Philipp Hildebrand is apparently a very good swimmer. Perhaps that's why he feels he can push on against what looks like an overwhelming tide flowing against him. The head of the Swiss National Bank (SNB) is facing calls to resign over currency transactions made by his wife Kashya.
She used the proceeds of a property sale to buy dollars, an astute move given that shortly afterwards Mr Hildebrand imposed a cap on the value of the Swiss franc that caused its value to fall sharply against the greenback.
It is a murky affair that gets even murkier when one considers how the information was made public, through the leaking of the details of the trades to an ultra-nationalist political party, the SVP.
Mr Hildebrand perhaps had a point when, speaking publicly for the first time, he noted the irony of a proponent of the country's outdated code of banking secrecy flagrantly breaching it to kick him wear it hurts.
It is not only disreputable political yahoos with whom Mr Hildebrand has crossed swords – critics of Britain's approach to banking regulation might care to look at what he has demanded of Credit Suisse and UBS. The Bank of England's governor, Mervyn King, isn't the only regulatory badass on the block.
But Mr Hildebrand can't be allowed to get off the hook just because his enemies look like bad guys. He says he was unaware of the transactions and that his wife had been talking about the dollar's weakness for weeks. Perhaps that's what passes for pillow talk in his household.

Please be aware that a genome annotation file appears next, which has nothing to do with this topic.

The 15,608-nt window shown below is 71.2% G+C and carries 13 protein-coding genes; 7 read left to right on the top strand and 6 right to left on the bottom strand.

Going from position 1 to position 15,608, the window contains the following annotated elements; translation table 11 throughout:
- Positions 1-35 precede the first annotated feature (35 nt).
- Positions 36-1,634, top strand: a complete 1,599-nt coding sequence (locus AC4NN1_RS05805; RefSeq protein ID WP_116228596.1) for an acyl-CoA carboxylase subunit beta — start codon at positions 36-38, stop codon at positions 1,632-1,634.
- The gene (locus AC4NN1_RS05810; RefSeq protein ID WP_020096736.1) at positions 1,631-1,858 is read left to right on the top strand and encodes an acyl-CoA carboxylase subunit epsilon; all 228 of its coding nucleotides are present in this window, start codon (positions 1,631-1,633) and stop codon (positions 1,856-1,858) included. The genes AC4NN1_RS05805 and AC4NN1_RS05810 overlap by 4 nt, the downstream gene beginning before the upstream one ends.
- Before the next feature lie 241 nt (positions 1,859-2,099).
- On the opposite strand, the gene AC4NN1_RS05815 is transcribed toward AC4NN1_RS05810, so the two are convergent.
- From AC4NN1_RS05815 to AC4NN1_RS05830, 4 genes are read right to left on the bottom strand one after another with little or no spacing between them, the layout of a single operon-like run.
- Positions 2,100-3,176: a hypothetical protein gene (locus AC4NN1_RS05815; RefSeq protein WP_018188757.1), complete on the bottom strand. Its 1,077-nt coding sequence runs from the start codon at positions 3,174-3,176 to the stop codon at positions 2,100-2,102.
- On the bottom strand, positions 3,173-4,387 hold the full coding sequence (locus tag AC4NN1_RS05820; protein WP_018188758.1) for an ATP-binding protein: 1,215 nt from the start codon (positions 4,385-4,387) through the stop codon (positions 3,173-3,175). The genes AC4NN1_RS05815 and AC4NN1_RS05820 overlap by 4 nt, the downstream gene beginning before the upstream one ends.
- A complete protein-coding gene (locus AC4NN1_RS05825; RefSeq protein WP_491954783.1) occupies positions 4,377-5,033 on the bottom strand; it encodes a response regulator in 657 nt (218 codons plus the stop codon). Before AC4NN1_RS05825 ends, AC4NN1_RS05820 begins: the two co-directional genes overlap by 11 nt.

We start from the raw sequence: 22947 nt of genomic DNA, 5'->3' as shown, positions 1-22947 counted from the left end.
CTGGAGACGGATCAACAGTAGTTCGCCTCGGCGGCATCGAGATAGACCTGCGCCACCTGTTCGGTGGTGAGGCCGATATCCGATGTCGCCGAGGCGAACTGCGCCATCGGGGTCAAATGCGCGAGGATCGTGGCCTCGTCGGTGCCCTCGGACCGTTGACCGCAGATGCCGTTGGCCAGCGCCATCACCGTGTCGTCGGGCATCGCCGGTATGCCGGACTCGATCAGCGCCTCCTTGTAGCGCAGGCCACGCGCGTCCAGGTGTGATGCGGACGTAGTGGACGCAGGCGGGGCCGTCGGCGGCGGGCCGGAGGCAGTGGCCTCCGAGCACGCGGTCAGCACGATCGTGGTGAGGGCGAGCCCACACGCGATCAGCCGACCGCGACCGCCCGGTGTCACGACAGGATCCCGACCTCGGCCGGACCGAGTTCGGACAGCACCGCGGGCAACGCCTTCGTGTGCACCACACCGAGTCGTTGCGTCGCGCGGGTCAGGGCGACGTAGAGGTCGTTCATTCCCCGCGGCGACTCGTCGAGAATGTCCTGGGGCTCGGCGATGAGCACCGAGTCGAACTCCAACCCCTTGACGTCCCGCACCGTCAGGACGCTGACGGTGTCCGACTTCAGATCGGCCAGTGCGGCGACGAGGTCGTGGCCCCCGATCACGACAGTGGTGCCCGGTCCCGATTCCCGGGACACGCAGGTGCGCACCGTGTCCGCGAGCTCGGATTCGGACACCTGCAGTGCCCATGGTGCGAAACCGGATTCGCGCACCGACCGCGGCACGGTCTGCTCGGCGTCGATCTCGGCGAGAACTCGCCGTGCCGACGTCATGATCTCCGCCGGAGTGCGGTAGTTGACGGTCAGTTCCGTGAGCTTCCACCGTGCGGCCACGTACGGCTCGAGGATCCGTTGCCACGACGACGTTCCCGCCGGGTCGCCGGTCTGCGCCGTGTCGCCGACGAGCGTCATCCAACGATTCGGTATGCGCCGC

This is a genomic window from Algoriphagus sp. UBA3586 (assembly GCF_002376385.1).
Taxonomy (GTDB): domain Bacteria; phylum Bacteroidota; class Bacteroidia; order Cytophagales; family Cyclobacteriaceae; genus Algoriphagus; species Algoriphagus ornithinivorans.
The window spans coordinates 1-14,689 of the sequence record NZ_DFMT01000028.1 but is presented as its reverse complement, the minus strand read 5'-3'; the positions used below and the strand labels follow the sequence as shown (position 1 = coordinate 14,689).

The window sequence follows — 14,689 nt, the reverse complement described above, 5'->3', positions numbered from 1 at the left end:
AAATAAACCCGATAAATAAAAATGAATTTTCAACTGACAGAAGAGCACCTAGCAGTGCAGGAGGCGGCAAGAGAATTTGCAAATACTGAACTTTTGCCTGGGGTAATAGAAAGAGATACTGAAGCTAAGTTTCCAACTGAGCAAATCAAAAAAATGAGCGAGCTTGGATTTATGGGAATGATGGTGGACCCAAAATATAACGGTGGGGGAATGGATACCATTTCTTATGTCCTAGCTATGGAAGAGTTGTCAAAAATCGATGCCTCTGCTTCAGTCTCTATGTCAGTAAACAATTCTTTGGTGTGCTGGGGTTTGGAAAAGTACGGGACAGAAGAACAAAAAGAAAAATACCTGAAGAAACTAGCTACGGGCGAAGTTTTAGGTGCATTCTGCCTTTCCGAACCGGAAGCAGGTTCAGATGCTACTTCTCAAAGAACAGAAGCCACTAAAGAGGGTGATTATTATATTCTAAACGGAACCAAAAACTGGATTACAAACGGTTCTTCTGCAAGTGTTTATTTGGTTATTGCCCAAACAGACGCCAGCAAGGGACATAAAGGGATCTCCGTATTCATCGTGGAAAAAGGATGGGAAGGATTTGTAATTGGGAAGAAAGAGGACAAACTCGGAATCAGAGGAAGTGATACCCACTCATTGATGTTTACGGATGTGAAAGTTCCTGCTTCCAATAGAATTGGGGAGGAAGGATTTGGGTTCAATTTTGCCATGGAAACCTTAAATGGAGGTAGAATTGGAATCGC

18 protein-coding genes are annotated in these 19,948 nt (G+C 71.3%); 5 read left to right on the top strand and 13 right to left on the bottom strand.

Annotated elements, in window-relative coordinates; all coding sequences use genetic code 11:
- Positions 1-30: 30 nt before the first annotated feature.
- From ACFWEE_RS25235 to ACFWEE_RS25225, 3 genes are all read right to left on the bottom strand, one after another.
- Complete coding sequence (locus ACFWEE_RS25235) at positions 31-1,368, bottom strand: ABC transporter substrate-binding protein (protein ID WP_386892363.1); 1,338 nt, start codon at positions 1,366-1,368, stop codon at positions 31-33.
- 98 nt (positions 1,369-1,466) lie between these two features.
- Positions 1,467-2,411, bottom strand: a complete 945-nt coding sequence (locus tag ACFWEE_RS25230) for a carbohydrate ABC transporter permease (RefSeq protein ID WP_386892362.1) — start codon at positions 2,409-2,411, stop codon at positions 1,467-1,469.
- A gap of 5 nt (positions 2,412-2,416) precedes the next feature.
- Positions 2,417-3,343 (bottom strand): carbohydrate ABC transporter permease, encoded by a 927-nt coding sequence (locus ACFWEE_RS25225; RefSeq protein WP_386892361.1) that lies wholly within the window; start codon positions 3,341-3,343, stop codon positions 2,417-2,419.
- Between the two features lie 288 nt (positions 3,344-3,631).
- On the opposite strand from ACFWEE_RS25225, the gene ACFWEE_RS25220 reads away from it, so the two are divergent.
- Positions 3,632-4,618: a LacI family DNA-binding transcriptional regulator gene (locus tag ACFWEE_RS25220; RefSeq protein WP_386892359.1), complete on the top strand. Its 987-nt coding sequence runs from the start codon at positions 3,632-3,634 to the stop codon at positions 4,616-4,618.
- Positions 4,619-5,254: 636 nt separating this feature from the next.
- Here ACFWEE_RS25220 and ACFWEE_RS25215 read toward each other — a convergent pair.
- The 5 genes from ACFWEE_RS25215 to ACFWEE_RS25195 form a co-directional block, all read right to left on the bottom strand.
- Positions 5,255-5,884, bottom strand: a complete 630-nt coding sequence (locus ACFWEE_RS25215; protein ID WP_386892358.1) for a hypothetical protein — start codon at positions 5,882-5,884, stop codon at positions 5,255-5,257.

It doesn't matter. Nor does it matter that he was cleared by an internal inquiry referring to the rather woolly and (naturally) previously secret SNB code on insider trading. Nor does it matter that the alleged profit of about $63,000 (£40,600) wasn't that much in the scheme of things.
It still looks dreadful. And the head of a central bank simply cannot be allowed to continue in office with such a stain hanging over him at such a sensitive time.
These things have a way of ending badly, with the incumbent battling on until all support has ebbed away. But ironically, some good may come of this, perhaps to the SVP's chagrin.
The SNB has had to publish details of that insider trading code. It will now likely be tightened and held up to public scrutiny.
Thus another little bit of that banking secrecy – used to draw a shroud across everything from stolen Nazi gold to widespread tax evasion among wealthy individuals – will have been chipped away.Reuse content